The first phase was characterized by strictly state-controlled urban-rural cleavage with-
out free rural-to-urban migration. China was then an isolated, closed, centrally-planned
economy. The government adopted a national economic development strategy to boost
industrialization at the costs of the rural sector. The household residential registration
(hukou) system, the rural people’s communes, and the state grain procurement system
played significant roles in this strategy.
The hukou system was set up to identify a citizen as a resident of a particular rural
or urban locality, but it was also used by the government as a tool to control the change
of hukou from rural to urban status. With the system, the government was able to limit
the rural-to-urban labour migration and keep sufficient numbers of farmers on their land
in order to feed the urban sector. The system was also used to link people with access
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to the public services (such as social insurance and public schools) provided by their
district, township, or village. A rural hukou holder was not entitled to the urban public
services which were available only to urban hukou holders.
The people’s commune system was set up in rural areas in 1958 and ended in the
early 1980s. It was an organizational form of strict collectivization for agricultural pro-
duction. A commune typically included a number of traditional villages. The land of a
commune was collectively owned by all members of the commune. The farmers in the
same production unit worked together as a team and followed the mandate given by the
commune leadership. This organizational form made it easy for the state to control the
farmers’ mobility to cities. Without obtaining government permission, no farmer would
be able to take an urban job.
The state procurement system for agricultural products was set up for the state to
procure grains and other major products at a pre-set low price, and then sell or ration to
urban citizens. Essentially it was a subsidy mechanism for the rural sector to subsidize
the urban sector. Except for the small local markets for rural household products (such
as vegetables, eggs, and chicken), there were no markets for grains and other major items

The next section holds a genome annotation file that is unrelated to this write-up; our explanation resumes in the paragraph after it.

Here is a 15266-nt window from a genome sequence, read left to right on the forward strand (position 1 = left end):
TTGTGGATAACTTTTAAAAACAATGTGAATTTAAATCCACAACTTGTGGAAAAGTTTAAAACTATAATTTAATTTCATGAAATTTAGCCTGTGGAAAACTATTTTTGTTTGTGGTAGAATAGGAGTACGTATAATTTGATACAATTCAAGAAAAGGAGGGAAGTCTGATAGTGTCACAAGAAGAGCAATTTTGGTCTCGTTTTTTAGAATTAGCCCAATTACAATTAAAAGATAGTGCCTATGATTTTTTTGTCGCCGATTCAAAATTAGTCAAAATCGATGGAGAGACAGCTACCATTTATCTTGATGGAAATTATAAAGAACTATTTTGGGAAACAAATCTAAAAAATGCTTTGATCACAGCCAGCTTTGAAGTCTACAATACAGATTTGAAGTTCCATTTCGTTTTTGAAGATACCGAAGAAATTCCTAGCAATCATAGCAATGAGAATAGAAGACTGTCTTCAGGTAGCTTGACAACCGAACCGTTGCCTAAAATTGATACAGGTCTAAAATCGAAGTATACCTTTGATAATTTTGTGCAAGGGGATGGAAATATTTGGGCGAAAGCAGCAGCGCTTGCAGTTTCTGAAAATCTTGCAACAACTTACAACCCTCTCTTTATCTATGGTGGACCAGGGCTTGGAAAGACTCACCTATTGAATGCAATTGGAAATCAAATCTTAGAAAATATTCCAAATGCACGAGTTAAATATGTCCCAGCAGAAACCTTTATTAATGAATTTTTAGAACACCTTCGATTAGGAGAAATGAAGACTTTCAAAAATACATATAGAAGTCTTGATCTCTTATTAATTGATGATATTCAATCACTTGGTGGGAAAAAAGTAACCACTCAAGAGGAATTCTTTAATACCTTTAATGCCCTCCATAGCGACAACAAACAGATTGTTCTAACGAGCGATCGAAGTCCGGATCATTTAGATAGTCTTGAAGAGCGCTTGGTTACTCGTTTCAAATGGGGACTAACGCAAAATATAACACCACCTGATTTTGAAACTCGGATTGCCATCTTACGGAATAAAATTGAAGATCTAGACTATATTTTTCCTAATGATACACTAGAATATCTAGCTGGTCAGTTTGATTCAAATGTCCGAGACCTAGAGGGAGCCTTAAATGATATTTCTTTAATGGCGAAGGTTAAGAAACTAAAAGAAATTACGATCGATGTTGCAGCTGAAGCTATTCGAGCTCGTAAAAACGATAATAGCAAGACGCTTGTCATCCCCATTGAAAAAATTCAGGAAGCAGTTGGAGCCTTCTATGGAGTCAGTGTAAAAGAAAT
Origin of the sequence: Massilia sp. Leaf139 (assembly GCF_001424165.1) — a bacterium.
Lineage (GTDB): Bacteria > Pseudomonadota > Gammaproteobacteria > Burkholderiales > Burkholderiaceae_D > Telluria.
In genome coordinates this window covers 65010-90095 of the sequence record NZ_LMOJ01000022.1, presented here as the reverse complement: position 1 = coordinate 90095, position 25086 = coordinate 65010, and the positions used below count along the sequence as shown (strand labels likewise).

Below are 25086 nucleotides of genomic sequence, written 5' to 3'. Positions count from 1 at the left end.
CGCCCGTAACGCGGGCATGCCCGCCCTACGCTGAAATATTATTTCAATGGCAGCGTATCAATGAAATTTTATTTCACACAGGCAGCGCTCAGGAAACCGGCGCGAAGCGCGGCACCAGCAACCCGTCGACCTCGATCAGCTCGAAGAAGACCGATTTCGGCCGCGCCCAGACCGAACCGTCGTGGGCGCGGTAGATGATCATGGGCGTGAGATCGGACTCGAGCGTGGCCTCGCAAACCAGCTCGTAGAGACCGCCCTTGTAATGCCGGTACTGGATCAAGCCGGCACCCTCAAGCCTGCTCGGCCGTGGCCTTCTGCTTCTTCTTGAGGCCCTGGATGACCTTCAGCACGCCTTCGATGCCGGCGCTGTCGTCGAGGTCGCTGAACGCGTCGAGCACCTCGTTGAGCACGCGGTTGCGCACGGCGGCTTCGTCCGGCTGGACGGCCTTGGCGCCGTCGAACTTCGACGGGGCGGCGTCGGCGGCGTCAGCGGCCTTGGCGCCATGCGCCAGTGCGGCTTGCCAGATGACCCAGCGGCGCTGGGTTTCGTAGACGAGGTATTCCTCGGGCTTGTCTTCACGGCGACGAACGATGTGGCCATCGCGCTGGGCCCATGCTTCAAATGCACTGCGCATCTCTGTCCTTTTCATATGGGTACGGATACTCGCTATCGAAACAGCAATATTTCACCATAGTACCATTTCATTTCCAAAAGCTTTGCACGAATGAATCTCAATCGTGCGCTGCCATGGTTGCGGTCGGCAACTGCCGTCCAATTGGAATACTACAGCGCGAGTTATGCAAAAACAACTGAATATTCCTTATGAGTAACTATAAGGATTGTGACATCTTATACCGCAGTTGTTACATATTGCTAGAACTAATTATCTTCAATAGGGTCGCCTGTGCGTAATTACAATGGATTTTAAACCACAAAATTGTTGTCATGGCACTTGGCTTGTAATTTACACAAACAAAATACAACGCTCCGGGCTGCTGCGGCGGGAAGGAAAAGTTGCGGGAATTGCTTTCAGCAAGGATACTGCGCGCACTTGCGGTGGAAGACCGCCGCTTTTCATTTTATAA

of agricultural products.
Hukou, communes, and grain procurement system were three of the key elements
for the centrally-planned economy. Under these systems, the Chinese rural and urban
areas functioned like two separate societies, with the state controlling and regulating the
urban-rural linkages, i.e., the flows of people, goods, capital, and natural resources be-
tween the rural and urban areas. Conversion of rural land for urban development was
also controlled by the state. Because of the urban-rural cleavage, the urban-rural eco-
nomic linkages were tightly controlled, and the urban-rural social linkages largely non-
existent.
During this period, the level of urbanization grew slowly from 10 per cent to 18 per
cent, or on average under 0.3 percentage points a year. The rural population mostly lived
in poverty without social welfare. They were trapped in poverty because of the increased
population, limited farmland resources, and low productivity. While the rural population
rose from 553 million in 1958 to 804 million in 1982,2 the amount of farmland per
capita decreased by 61 per cent. The urban residents were relatively better off and en-
joyed state-subsidized food, education, employment, housing, and other welfare benefits
such as healthcare and pensions.
The Phase of Urban-Rural Interface (1978-2000)
The second phase was marked by a major economic reform spear-headed by Deng Xi-
aoping. The reform aimed at transforming the centrally-planned economy to a market
economy, and opening the Chinese economy to the outside world. The first reform ini-
tiative was to replace the commune system with a household responsibility system (HRS)
at the village level. Under the HRS, farmland of a village was collectively owned, but
was subdivided and allocated to each household for farming under a responsibility con-
tract between the household and the village committee. The contract gave households
land-use rights for agricultural production. The households assumed full responsibility
for profits and losses. The old state procurement system was also phased out, and markets
for agricultural products developed. Facing the new incentives, farmers worked hard
and optimized their production. This immediately brought about significant productiv-
ity gains and income growth for the rural households on one hand, and abundant food
Examining the Urban-Rural Linkages in China
Regional Development Dialogue, Vol. 35, 2014 201
supply to the urban areas on the other hand. As the farmers made independent decisions
as to agricultural production and labour input, some family members were liberated from
the land and became ready to shift to other sectors. Surplus labour thus emerged, setting
the stage for rural labour migration to the cities.
More reform actions followed the successful introduction of HRS. These included
the new policy allowing rural townships and villages to participate in industrial produc-
tion, establishment of special economic zones (SEZs) in the coastal cities, emergence of
privately owned enterprises, and reform of urban state-owned enterprises. As a result,
a large number of township and village enterprises (TVEs) emerged, absorbing the rural
surplus labourers for non-farm activities. This is a form of URL known as “moving to
the non-farm sector while remaining in the village.” Meanwhile, the SEZs and other